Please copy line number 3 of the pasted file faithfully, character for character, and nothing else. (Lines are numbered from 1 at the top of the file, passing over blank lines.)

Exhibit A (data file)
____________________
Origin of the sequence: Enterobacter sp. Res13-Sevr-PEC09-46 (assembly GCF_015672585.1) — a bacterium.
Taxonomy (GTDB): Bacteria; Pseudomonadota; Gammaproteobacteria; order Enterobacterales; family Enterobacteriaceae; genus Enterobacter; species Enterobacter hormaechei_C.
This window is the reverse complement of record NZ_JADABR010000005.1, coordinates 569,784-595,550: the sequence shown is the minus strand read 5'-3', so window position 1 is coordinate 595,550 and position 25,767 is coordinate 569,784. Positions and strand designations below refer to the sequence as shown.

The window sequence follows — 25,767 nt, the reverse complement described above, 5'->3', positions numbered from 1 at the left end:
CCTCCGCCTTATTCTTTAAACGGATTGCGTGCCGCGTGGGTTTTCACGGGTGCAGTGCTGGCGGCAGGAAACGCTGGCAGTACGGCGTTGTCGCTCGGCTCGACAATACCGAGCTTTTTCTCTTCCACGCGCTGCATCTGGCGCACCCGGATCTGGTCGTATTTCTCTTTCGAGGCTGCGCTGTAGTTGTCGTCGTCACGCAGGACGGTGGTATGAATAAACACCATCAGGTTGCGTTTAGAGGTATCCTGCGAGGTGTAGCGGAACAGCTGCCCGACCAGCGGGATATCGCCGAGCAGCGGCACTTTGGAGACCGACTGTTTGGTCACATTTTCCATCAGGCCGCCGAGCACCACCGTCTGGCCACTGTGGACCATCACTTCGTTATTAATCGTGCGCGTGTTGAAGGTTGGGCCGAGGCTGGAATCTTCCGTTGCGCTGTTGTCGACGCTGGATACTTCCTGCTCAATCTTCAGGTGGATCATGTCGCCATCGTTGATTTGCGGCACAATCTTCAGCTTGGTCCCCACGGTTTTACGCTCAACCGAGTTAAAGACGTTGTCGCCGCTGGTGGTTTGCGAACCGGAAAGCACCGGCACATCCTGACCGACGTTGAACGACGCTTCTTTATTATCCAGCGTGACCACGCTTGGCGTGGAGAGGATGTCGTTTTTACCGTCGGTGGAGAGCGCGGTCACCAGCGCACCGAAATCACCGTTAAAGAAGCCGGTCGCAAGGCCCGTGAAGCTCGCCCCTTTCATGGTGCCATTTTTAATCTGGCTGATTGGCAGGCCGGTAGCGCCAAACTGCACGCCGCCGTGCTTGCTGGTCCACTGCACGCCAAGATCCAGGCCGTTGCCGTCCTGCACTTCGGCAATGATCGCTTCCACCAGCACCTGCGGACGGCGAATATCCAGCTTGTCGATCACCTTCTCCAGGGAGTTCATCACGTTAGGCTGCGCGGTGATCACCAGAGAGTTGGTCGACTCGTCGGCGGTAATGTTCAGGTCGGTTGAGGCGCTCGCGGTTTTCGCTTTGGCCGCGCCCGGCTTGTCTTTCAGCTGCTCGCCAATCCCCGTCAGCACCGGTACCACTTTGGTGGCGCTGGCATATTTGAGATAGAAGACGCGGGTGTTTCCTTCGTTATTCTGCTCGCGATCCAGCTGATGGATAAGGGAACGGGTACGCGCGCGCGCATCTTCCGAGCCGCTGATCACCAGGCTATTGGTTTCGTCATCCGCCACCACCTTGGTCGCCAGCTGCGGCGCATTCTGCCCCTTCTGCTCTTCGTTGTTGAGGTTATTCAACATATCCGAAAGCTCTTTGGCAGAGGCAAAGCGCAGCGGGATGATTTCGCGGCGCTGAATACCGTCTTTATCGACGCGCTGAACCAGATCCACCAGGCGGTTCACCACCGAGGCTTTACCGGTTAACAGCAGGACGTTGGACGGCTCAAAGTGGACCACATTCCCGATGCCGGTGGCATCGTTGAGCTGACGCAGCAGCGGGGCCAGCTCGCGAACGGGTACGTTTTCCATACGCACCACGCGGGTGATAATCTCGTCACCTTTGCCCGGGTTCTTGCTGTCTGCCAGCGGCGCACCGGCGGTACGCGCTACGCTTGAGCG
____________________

This window is the reverse complement of record NZ_JADABR010000005.1, coordinates 569,784-595,550: the sequence shown is the minus strand read 5'-3', so window position 1 is coordinate 595,550 and position 25,767 is coordinate 569,784. Positions and strand designations below refer to the sequence as shown.